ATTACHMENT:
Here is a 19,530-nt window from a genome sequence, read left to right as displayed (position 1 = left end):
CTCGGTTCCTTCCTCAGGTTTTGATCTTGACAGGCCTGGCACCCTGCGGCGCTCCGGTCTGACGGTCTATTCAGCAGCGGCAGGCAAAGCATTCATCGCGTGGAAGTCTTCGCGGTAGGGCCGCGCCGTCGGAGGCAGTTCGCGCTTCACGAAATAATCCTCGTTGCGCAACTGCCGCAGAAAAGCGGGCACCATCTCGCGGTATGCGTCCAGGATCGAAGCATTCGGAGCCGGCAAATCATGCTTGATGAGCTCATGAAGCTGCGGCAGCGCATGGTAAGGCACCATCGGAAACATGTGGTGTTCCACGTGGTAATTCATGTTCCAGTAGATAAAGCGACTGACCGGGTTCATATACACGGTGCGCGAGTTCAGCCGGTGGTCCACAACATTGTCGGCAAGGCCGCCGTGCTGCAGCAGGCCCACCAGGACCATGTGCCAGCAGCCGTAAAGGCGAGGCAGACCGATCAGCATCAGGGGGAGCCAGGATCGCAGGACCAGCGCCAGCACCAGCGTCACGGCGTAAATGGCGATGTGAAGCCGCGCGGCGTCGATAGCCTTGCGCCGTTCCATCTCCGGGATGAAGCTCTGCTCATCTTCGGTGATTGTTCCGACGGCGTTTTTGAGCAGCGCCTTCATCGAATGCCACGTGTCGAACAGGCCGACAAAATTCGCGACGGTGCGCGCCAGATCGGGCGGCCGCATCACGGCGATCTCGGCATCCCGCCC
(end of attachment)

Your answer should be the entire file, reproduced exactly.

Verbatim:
Here is a 19,530-nt window from a genome sequence, read left to right as displayed (position 1 = left end):
CTCGGTTCCTTCCTCAGGTTTTGATCTTGACAGGCCTGGCACCCTGCGGCGCTCCGGTCTGACGGTCTATTCAGCAGCGGCAGGCAAAGCATTCATCGCGTGGAAGTCTTCGCGGTAGGGCCGCGCCGTCGGAGGCAGTTCGCGCTTCACGAAATAATCCTCGTTGCGCAACTGCCGCAGAAAAGCGGGCACCATCTCGCGGTATGCGTCCAGGATCGAAGCATTCGGAGCCGGCAAATCATGCTTGATGAGCTCATGAAGCTGCGGCAGCGCATGGTAAGGCACCATCGGAAACATGTGGTGTTCCACGTGGTAATTCATGTTCCAGTAGATAAAGCGACTGACCGGGTTCATATACACGGTGCGCGAGTTCAGCCGGTGGTCCACAACATTGTCGGCAAGGCCGCCGTGCTGCAGCAGGCCCACCAGGACCATGTGCCAGCAGCCGTAAAGGCGAGGCAGACCGATCAGCATCAGGGGGAGCCAGGATCGCAGGACCAGCGCCAGCACCAGCGTCACGGCGTAAATGGCGATGTGAAGCCGCGCGGCGTCGATAGCCTTGCGCCGTTCCATCTCCGGGATGAAGCTCTGCTCATCTTCGGTGATTGTTCCGACGGCGTTTTTGAGCAGCGCCTTCATCGAATGCCACGTGTCGAACAGGCCGACAAAATTCGCGACGGTGCGCGCCAGATCGGGCGGCCGCATCACGGCGATCTCGGCATCCCGCCC